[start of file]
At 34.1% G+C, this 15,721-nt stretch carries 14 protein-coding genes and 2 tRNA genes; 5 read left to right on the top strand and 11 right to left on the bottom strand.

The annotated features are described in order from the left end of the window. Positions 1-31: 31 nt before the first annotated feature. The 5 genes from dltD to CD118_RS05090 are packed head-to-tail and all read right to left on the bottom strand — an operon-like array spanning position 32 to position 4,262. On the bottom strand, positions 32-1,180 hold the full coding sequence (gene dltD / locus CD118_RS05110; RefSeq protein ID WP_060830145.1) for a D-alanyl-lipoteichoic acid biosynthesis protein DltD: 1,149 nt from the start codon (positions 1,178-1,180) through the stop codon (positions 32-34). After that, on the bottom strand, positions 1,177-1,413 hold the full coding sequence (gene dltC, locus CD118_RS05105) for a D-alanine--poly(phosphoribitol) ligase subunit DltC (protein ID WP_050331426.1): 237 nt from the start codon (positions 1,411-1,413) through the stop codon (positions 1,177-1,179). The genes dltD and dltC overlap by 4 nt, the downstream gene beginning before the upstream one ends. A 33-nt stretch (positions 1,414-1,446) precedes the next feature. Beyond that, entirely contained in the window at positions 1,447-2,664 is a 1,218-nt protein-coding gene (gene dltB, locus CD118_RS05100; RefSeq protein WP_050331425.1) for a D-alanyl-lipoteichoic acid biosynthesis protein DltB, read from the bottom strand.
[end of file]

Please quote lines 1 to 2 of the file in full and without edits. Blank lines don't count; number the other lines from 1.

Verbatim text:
At 34.1% G+C, this 15,721-nt stretch carries 14 protein-coding genes and 2 tRNA genes; 5 read left to right on the top strand and 11 right to left on the bottom strand.

The annotated features are described in order from the left end of the window. Positions 1-31: 31 nt before the first annotated feature. The 5 genes from dltD to CD118_RS05090 are packed head-to-tail and all read right to left on the bottom strand — an operon-like array spanning position 32 to position 4,262. On the bottom strand, positions 32-1,180 hold the full coding sequence (gene dltD / locus CD118_RS05110; RefSeq protein ID WP_060830145.1) for a D-alanyl-lipoteichoic acid biosynthesis protein DltD: 1,149 nt from the start codon (positions 1,178-1,180) through the stop codon (positions 32-34). After that, on the bottom strand, positions 1,177-1,413 hold the full coding sequence (gene dltC, locus CD118_RS05105) for a D-alanine--poly(phosphoribitol) ligase subunit DltC (protein ID WP_050331426.1): 237 nt from the start codon (positions 1,411-1,413) through the stop codon (positions 1,177-1,179). The genes dltD and dltC overlap by 4 nt, the downstream gene beginning before the upstream one ends. A 33-nt stretch (positions 1,414-1,446) precedes the next feature. Beyond that, entirely contained in the window at positions 1,447-2,664 is a 1,218-nt protein-coding gene (gene dltB, locus CD118_RS05100; RefSeq protein WP_050331425.1) for a D-alanyl-lipoteichoic acid biosynthesis protein DltB, read from the bottom strand.